BeerSmith™ Home Brewing Forum

Brewing Topics => All Grain/Advanced => Topic started by: Pat on July 02, 2011, 01:49:04 AM

Title: BeerSmith2 'Equipment Profile' set-up for new all-grainers.
Post by: Pat on July 02, 2011, 01:49:04 AM
What figures should new users start with in their equipment profile?

Note: chiller-AUS also has information on equipment profile set-up here (http://www.beersmith.com/forum/index.php/topic,5140.msg21415.html#msg21415) .

By far the hardest aspect of BeerSmith2 for new all-grainers is working out what figures to use in their equipment profile and understanding the logic behind these figures. No software can instantly give you an understanding of the all-grain brewing process let alone the mathematics so a new user must be prepared to spend some time educating themselves.

This thread aims to get you started on this journey.

This thread will get your 'Equipment Profile' to a good starting point. A new user though will need to take many measurements over 5 or more brews before they start adjusting the  figures they end up with below. A single brew can teach you nothing about figures. The average of 5 brews can.

I will only be looking at some of the fields in 'Equipment Profile,' the ones I think are the hardest fields for the new user to understand and estimate. Details on the other fields can be found in the BeerSmith2 help file (http://www.beersmith.com/help2/) and video (http://www.beersmith.com/setting-up-your-equipment-in-beersmith-2/).

Let's Get Started

Firstly go to 'Profiles' and then click on 'Add Equip'. Now type in a name for the equipment profile - I am going to call this profile 'Sample Beginner Equipment Profile.'

Here are the fields that we will look at.

Bottling Volume
Fermenter Loss
Batch Volume
Loss to Trub and Chiller
Boil Off
Boil Time
Brewhouse Efficiency (and how it can be derived from 'Mash Efficiency')

Now let's start exploring and put in some figures.

Bottling Volume

This is how much beer you would like to end up with in your bottles and/or kegs. 5 gal or 18.93 L is a handy size for a lot of brewers so we will use this for our example and work our way up from there. You cannot type into this field as it is automatically calculated from the next two numbers. Once we type the next two numbers in you should see 5 gal or 18.93 L appear in this field.

Fermenter Loss

As beer ferments, quite a lot of sediment etc collects at the bottom of the fermenter. Most people underestimate this loss. In our profile we will allow some breathing space, however the upside is it will allow you to establish your real equipment losses faster and easier. It will also mean that you should be able to just transfer clear wort and beer rather than cloudy muck into your bottles/kegs. So, I am going to allow 0.5 gallons or 1.89 litres for this. Type this into the 'Fermenter Loss' field.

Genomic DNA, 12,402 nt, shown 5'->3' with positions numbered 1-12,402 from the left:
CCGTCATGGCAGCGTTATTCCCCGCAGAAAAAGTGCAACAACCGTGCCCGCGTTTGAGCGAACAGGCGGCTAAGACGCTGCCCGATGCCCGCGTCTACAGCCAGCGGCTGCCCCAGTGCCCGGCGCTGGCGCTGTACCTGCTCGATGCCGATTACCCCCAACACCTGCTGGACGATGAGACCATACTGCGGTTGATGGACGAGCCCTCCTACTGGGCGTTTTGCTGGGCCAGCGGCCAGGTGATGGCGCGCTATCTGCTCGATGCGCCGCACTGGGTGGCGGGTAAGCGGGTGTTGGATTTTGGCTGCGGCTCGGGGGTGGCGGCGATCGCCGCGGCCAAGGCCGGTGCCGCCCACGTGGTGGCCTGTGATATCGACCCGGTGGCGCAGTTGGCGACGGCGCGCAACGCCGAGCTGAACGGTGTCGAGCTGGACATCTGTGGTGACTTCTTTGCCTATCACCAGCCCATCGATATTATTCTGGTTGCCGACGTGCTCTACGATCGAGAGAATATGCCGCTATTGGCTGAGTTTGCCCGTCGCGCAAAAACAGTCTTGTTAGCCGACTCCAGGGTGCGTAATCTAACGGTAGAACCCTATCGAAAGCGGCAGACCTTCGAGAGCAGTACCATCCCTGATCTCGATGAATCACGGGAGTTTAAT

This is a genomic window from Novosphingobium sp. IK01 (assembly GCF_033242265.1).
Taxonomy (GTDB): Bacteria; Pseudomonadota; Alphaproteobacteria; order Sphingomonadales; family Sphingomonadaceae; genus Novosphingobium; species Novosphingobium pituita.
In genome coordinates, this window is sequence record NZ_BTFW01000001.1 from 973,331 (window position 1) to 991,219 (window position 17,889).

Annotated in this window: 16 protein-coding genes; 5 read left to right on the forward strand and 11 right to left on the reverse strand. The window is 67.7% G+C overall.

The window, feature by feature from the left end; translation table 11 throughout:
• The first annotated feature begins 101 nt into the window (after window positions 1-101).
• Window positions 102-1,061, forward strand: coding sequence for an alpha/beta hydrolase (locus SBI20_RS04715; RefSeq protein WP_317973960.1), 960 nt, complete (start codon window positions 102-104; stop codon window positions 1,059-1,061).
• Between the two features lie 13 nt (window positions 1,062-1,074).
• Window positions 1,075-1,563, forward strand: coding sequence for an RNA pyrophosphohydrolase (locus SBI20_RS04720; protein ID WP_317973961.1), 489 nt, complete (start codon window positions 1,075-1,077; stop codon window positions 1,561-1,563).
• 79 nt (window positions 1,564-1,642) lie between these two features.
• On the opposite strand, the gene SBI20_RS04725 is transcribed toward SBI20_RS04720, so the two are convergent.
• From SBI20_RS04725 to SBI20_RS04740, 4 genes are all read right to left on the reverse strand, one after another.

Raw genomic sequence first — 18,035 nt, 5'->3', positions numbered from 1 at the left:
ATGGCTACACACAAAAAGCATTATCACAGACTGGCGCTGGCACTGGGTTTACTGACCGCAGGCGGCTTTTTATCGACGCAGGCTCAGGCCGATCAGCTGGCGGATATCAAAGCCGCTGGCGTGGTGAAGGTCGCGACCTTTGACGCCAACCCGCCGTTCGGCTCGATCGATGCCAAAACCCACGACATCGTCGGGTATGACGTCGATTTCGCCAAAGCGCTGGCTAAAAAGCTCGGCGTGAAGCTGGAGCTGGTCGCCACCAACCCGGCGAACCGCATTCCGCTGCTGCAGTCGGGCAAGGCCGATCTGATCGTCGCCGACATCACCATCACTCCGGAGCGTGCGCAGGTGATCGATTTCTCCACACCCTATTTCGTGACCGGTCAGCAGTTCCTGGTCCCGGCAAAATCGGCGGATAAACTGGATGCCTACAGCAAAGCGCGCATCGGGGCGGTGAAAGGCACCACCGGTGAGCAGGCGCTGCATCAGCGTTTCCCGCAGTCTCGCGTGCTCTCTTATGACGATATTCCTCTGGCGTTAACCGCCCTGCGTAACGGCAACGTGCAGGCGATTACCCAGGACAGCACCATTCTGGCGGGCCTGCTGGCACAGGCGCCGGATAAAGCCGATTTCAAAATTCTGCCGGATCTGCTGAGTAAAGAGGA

Batch Volume (Also known as 'Batch Size' in BeerSmith2.)

It is important to realise that this term means different things to different brewers and in different software. There is no standard international definition. In BeerSmith2 it is clearly defined as the volume you want to get into your fermenter. If you look at the Batch Volume field you will see it  reads 5 gal or 18.93 L as this is the default of BeerSmith2. As we want to end up with 5 gal or 18.93 L in our bottles we need to add in our 'Fermenter Loss' to work out our 'Batch Size.' So type in 5.5 gal or 20.82 L into the 'Batch Volume' field.

Loss to Trub and Chiller

At the end of an all-grain boil there will be what is known as 'kettle trub'. This consists of hop break and other types of solids and debris. It is regarded as best practice to avoid putting these solids into your fermenter as much as possible so we need to make an allowance for this. Some brewers use advanced trub management techniques to make this loss very low. Whirlpooling, hop socks and filters are ways of achieving this. Most new all-grainers make the mistake of under-estimating their losses to trub. These can be extremely high when no trub management techniques are used. I am going to allow for quite a large 'Loss to Trub and Chiller,' however in some cases including very hoppy brews, this loss to trub and chiller may not be high enough. Type in 1.25 gal or 4.73 L.

Boil Off

Boil off is the amount of liquid evaporated off between the start and the end of the boil. This can vary quite dramatically from brew to brew. For example brewing on a hot, dry, windy day will significantly increase boil-off so new brewers need to do several brews to become familiar with this.

Given the same atmospheric conditions etc, the main factor affecting boil off is the surface area of our pot/kettle. A while ago, I gathered some figures from a collection of brewers and wrote a formula that new brewers could use to at least take an educated guess at what their boil off would be, based on their kettle diameter.